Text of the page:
Watercolour II: Developing Techniques and Styles
Students will get the opportunity to play with the building blocks. There will be lots of review and practice for each individual to strengthen weak spots, expand skills, problem solve, and gain clarity. You will paint from life, landscape, photographs of your choice, and portrait photos. If possible, there will be an opportunity to paint from a live model or outside. There will always be a subject set up specifically to give opportunity to develop a certain concept or technique, however, there is also opportunity for parts of the course to be self-directed.
BRING EVERYTHING TO LESSON 1
Art Placement, Hues, and the U of S Bookstore are good places to shop. www.currys.com has the cheapest prices but unless your purchase is over $75 there is a shipping cost.
If you purchase all the materials recommended on this list you will be set-up to paint with watercolours for many years to come. If you are hesitant to make this commitment, please be sure to at least bring everything in the following section and anything in the remaining sections that is identified as must bring:
- 1 - 2B pencil
- 1 - soft eraser
- 1 - black indelible ink pen, not too fine (Staedler pigment Liner #03, #05, or #07)
- 1 - pen for taking notes
- Some paper for notes
- White crayon, or white pencil crayon, or white conté
- Masking tape at least 1 inch wide
- Plastic, white coated metal or ceramic palette with at least 12 wells or better still one with a lot of flat sections I've even found nice ones at Dollarama - or a white plate and a bunch of small ‘margarine’ containers
- A leakproof jar or container to hold paint water
- 1 - piece of ¼” hardboard or flat smooth wood, 18” x 24” to use for stretching paper on or taping or clipping paper to (get at a lumber store) or - if you are already using other types of flat smooth boards you may bring them instead - another alternative for one of the boards is a piece of corrugated plastic at least 18” x 24” - make sure the corrugations run parallel to the longest side. This board is lightweight but only suitable for use with paper that you don’t need to stretch (300lb weight).
- There are some boards in the classroom that you can use for this course if you don’t want to purchase your own.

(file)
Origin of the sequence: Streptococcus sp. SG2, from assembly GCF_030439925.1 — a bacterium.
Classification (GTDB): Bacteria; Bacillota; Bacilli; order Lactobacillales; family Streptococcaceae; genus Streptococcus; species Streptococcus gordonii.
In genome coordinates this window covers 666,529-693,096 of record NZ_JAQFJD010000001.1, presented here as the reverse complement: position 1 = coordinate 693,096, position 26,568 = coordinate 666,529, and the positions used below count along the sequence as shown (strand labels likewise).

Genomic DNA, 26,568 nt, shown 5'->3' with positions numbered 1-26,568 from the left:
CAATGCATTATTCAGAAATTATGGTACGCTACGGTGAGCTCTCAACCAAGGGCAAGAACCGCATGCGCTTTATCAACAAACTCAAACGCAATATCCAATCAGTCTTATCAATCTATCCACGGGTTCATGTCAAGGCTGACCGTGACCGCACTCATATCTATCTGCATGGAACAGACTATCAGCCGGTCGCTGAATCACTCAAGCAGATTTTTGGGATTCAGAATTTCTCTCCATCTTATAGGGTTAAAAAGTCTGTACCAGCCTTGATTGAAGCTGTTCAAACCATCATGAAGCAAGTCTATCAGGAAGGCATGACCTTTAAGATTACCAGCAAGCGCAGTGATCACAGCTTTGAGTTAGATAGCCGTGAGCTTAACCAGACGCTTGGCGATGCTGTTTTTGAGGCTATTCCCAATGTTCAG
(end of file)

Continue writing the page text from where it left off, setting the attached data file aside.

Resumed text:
- Must bring first weekend: 2 - watercolour paper pads; 140 lb,cold-pressed (same as rough): 9" x 12" and/or 10" x 14".
- Must bring second weekend: 1 or 2 - pieces of 22”x 30”, 140lb, cold-pressed (rough), acid-free watercolour paper(Arches, Waterford, or similar brand).
- The best paper to use is 300 lb, cold-pressed (rough) paper (Arches or a similar brand – must show a watermark). It is expensive but if you are not a complete beginner you may wish to have one sheet of this instead of or as well as, the 140 lb sheets.
- An 8" x 10" watercolour BLOCK of cold-pressed(rough)paper is also very handy. The U of S Bookstore sells an inexpensive one.
- Bring scraps of watercolour paper that you have; these could be the back of paintings that you don’t want to keep (you will use these for practicing technique). If you do not have any, you will be using paper from your watercolour pad.
- Must bring a few sheets of any kind of white paper for testing colours on.
- Must bring 2 - round, short handled brushes. A Size #12 and a #10 Princeton Snap series.
- Must bring 1 - flat brush for washes, 1" or 2" size works well. Art Placement sells a PrincetonHaké brush that is excellent - most other brands shed. You do not need an expensive brush this size.
- Also please bring the brushes that you are currently using, and if you have it, one that is worn out (has lost its sharp point).
- DO NOT BUY oil painting brushes.
Must bring tubes of watercolour(not Gouache) paint (small is all that is required)I use only Winsor Newton (NOT Cotman) watercolour paints; they have the highest pigmentation; and I have always used cadmium reds and cadmium yellows. If you want to use cheaper paints see "Recommend" below. DO NOT SUBSTITUTE FOR THESE BASIC COLOURS. Do not buy Green, White, or Black.
- French Ultramarine - absolutely essential
- Cerulean Blue
- Prussian or Antwerp Blue
- One of Cadmium Yellow Deep or Cadmium Yellow (not light or pale)
- Yellow Ochre
- Cadmium Red Deep or Cadmium Red (not light)
- One of-Permanent Rose
- Burnt Sienna - absolutely essential
- Winsor Newton French Ultramarine
- Winsor Newton Burnt Sienna
- Holbein Cerulean Blue
- Holbein Prussian Blue
- Winsor Newton Cadmium Yellow or try New Gamboge
- Holbein Yellow Ochre
- Winsor Newton Cadmium Red deep
- Holbein Permanent Rose
Avoid buying any paint with the word Hue after the colour. I am not familiar with the quality or colours of QOR, Daniel Smith, M. Graham or Reeves paints.
Extra Useful Colours: Winsor Newton Cadmium Lemon or Holbein Permanent Yellow Lemon, Winsor Newton Raw Umber, Winsor Violet Dioxanine.
Must bring 2 photos that you have taken or pictures from a magazine that you would like to paint or pictures from a magazine or calendar:
- One photo of a simple WINTER scene of the riverbank or prairie
- AND one photo or picture of a NON-WINTER landscape
In order to guarantee the best learning/teaching experience possible, you may NOT paint from electronic devices or printouts with poor colour quality. Suitable photos will be provided.